Synchronous or asynchronous: have a class cohort that meets at regular times. They have lectures or class forums requiring everyone to be online at the same time. It is somewhat like having scheduled class times in the face-to-face classroom, but in this case everyone has to be at their computer at the same time. If this is the case in the course you are considering, you’ll need to see if the course schedule works with your personal schedule. Some classes have some parts of the course as synchronous. For example, a class may need to meet to do labs in person. These are often referred to as . Some courses are completely (self-paced) but they require an on-site seminar every few months. Know what the requirements of the course are before spending your money on something you are unable to commit to.
Portability: Often online learning conjures up the image of traveling around with a laptop, light and easy, knowing that all your learning material is digital. This is often not the case. Just because the course is online doesn’t mean that everything you’ll need is online. There are often a stack of textbooks, lab equipment, journal articles, and manipulatives that accompany an online course. Sometimes online courses are not as portable as you would expect.
While I was on an educational leave working on my Master’s of Distance Education, I expected online learning to be very portable. I planned on moving to a new place every month for variety and adventure. I soon learned that was very impractical. In each place I set up my studying environment, I filled the desk with textbooks and materials. I usually used two laptops so that I could use one for research and the other for working on my assignments (essentially creating a double-screen). This, of course, wasn’t necessary but it was convenient and I appreciated the ease of having more than one screen open in front of me. I also found that I liked to print off many of the journal articles that I was using in my research essays. It helped to physically have them to mark up, highlight, and organize in piles. In the end, my studying environment was very efficient, but certainly not portable, so I didn’t travel nearly as much as I thought I would.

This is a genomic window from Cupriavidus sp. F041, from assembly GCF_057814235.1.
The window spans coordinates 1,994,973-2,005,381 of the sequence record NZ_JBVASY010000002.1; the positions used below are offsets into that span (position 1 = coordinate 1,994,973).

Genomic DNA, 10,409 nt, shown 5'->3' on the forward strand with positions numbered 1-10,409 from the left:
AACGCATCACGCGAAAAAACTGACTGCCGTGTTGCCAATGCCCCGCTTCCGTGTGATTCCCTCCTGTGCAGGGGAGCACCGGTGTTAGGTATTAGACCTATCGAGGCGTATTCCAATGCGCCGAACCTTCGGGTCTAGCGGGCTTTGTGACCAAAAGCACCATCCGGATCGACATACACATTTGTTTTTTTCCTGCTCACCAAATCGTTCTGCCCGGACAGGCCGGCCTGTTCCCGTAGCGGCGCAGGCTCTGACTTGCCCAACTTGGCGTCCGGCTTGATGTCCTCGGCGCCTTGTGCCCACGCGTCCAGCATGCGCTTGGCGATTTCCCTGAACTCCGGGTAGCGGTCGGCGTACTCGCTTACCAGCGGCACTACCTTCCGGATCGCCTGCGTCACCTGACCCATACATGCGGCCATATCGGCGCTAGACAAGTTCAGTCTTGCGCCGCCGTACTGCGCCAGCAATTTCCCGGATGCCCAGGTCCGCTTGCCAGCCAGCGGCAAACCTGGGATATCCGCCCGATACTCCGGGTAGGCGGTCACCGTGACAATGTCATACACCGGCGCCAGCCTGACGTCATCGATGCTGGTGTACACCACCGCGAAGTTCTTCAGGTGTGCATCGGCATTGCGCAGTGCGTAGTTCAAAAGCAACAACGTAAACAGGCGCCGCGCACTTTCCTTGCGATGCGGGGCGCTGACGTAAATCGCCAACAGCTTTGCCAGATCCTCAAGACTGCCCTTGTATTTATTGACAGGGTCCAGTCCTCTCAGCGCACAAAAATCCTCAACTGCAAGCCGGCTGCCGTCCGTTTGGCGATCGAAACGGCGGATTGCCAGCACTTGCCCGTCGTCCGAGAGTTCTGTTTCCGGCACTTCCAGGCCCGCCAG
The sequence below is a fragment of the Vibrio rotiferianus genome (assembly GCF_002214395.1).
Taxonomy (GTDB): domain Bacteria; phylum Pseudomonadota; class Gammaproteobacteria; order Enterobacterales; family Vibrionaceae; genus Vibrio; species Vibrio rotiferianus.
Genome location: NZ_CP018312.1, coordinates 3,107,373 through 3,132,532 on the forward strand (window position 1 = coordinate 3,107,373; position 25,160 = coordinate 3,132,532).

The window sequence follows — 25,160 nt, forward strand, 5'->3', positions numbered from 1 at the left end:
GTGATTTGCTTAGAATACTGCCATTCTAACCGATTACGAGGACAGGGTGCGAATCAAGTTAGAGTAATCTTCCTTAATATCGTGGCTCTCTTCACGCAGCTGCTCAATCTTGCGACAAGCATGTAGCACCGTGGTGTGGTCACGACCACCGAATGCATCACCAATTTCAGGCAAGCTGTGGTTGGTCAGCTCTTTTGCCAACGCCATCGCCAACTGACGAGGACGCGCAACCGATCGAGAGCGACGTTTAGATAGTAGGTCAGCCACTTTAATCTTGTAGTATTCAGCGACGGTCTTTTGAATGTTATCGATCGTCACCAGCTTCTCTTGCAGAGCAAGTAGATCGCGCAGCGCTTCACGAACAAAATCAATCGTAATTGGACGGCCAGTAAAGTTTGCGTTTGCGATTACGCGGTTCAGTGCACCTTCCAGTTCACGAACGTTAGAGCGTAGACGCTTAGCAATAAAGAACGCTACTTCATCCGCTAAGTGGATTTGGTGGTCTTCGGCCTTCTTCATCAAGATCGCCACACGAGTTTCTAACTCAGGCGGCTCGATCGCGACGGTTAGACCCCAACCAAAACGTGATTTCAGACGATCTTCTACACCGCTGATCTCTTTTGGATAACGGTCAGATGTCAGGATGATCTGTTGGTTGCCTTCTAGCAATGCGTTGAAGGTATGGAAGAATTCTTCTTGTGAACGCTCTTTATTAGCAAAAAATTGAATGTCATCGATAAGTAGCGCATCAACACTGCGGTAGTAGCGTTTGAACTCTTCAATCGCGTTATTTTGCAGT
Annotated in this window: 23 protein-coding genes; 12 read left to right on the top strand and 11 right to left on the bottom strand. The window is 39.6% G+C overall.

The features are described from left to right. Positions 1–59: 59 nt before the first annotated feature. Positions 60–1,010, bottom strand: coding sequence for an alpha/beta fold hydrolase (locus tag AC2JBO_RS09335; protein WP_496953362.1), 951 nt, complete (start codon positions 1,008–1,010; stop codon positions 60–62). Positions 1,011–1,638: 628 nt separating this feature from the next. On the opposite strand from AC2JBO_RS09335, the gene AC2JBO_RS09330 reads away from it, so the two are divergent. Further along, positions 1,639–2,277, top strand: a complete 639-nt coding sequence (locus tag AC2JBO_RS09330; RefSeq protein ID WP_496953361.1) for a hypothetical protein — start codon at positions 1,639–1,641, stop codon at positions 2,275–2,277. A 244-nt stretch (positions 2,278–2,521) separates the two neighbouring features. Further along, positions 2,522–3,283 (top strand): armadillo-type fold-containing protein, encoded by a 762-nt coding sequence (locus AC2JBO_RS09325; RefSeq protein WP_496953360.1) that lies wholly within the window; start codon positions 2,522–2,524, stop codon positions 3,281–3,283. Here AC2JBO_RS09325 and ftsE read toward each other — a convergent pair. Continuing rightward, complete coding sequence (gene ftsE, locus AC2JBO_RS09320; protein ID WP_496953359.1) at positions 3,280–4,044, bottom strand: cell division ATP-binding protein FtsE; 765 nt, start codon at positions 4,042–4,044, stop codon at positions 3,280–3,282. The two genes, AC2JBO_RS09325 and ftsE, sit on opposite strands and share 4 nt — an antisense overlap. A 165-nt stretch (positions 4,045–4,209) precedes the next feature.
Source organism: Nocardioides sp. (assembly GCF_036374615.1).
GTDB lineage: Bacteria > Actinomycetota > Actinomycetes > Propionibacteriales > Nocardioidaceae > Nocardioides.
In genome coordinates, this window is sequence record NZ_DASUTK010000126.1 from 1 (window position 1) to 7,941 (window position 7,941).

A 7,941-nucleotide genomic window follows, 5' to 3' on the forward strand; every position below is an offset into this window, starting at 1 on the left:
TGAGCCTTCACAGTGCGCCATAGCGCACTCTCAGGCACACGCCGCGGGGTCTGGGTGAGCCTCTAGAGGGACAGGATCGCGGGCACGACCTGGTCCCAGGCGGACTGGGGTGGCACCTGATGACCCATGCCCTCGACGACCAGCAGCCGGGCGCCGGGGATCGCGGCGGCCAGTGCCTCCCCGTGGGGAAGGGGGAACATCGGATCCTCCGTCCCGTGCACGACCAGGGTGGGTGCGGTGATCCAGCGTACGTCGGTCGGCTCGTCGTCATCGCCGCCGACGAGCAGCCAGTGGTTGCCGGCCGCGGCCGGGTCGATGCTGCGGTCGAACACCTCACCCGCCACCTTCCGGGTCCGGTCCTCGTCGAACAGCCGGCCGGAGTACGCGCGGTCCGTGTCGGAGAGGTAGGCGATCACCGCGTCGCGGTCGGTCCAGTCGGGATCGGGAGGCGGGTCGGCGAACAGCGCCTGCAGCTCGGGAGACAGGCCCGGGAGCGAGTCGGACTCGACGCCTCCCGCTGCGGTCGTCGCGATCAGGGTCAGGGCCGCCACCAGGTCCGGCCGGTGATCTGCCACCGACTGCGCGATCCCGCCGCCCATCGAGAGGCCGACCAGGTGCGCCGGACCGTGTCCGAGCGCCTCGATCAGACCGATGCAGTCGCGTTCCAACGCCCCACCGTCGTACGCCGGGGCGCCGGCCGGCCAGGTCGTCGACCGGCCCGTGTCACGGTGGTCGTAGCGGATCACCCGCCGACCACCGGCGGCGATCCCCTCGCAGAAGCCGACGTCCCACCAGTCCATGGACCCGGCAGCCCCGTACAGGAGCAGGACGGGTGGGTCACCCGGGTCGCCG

— Mary Shier, College of the Rockies
Nice and easy: Another assumption is that an online class will be easy. This also is rarely true. In fact, it can pose challenges for some learners. Instead of being able to listen to a lecture, students may have much more reading to do. This can be more time consuming for some learners. If students are working in isolation, it can take more time just figuring out what is required rather than having classmates to discuss things with. (However, many online courses have chat rooms for classmates to discuss these kinds of issues.) Thoughtfully crafting forum posts (the online version of a class discussion) to add to online discussions can be far more time-consuming than just adding to a verbal discussion in class. Online courses are rarely easier than their face-to-face counterparts, however, they do often save time in other ways, such as travelling to and from class, so it can work itself out.
Here are some typical questions to research answers for when considering an online course.
- What are the course start dates? Is it continuous intake, or are there specified start dates?
- Is it semesterized or self-paced?
- How long do I have to complete the course?
- What happens if I don’t complete the course in time?
- Are there any synchronous components to the class?
- What are the office hours or times of availability for instructor help?
Asking these questions will help you avoid falling into the trap of making typical assumptions.
The whole class works through the course on the same schedule and they meet online at specified times. Students must be "present" online at those specified times to take part in the class.
courses done mostly online but have some face-to-face meetings - also called blended courses
Students work through course on their own schedule at times that work for them. They may have deadlines throughout the course, but they can choose times that fit their life to complete tasks.